I have a folder ~/.dbus in my homefolder that is only read and writeable by root:

drwx------  3 root  root  4096 Feb 17 17:30 .
drwx------  2 root  root  4096 Feb 17 17:30 session-bus

Is this the correct setting? Or if not, how could that happen?

  • 4
    I also have ~/.cache/dconf and ~/.gvfs owned by root. Could this be from running nautilus as root?
    – Insperatus
    Mar 19, 2015 at 0:14
  • 4
    ~/.cache/dconf and ~/.gvfs owned & in some cases created by root would be the result of running either sudo nautilus or sudo gedit. In 14.04 or newer these directories don't even exist anymore in a fresh install & aren't used. So stop using either of those 2 commands
    – doug
    Mar 19, 2015 at 1:39

2 Answers 2


The reason for these being created with root ownership in the first place is usually the way sudo preserves some user environment. ls: cannot access .gvfs: Permission denied

That folder .dbus and .cache with all it contents is supposed to be owned by the user whom the home directory belongs to. It is usually safe to delete either, it will be recreated next time you login (it is just a cache that would have gone obsolete eventually).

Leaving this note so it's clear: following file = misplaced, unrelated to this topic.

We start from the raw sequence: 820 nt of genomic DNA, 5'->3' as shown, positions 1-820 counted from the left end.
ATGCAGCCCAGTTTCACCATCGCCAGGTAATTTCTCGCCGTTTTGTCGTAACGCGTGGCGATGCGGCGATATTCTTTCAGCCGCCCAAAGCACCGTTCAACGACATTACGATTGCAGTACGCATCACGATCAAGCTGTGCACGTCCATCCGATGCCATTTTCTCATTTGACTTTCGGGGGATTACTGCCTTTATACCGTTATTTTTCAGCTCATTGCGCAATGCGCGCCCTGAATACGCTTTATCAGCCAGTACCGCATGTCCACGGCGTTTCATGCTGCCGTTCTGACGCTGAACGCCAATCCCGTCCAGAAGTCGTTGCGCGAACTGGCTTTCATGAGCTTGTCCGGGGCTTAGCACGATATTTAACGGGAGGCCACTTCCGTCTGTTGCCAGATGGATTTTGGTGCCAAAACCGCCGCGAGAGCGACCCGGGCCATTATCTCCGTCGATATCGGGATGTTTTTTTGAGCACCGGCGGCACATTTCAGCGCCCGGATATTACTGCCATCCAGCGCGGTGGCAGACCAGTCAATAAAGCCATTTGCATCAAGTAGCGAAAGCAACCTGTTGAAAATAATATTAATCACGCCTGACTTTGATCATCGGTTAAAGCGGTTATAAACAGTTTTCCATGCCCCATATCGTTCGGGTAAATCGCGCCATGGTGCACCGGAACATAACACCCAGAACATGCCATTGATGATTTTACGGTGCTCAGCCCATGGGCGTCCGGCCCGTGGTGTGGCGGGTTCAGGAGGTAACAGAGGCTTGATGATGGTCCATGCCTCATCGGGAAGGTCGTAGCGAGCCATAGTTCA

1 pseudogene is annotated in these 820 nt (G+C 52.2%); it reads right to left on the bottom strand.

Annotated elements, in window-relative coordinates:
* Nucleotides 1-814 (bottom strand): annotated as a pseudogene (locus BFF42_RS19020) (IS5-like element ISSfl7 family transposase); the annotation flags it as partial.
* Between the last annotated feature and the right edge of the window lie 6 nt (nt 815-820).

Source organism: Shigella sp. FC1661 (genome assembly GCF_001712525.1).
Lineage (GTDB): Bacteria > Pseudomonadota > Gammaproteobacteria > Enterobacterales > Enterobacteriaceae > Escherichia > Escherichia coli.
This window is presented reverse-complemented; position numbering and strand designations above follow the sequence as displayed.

# be careful what you type when you use rm -rf!
sudo rm -rf ~/.dbus

Keep in mind that .gvfs behaves somewhat special since it's a mount point (check the output of mount to confirm). As long as you have network folders mounted, don't touch it.

  • Good info. I was getting stuck trying to copy all my home directory in the File Manager. So the colution for me was to simply tell it to open in terminal on the backup drive and use sudo cp -r ~/* . TNX from Aug 2017!
    – SDsolar
    Aug 12, 2017 at 22:46
  • In the spirit of @SDsolar comment, thank you from July 2019. Jul 19, 2019 at 13:21
  • Improper ~/.dbus ownership is a common root cause for the neverending graphical login failure, see here askubuntu.com/questions/223501/… . ~/.xsession-errors usually hints at that.
    – reim
    Jan 4, 2022 at 0:58

Alternatively you could just make yourself the owner of this folder recursively.

sudo chown -R "$USER": .dbus

I know the only reason many people know about this folder is because they backup their home directory and get errors from their backup software.

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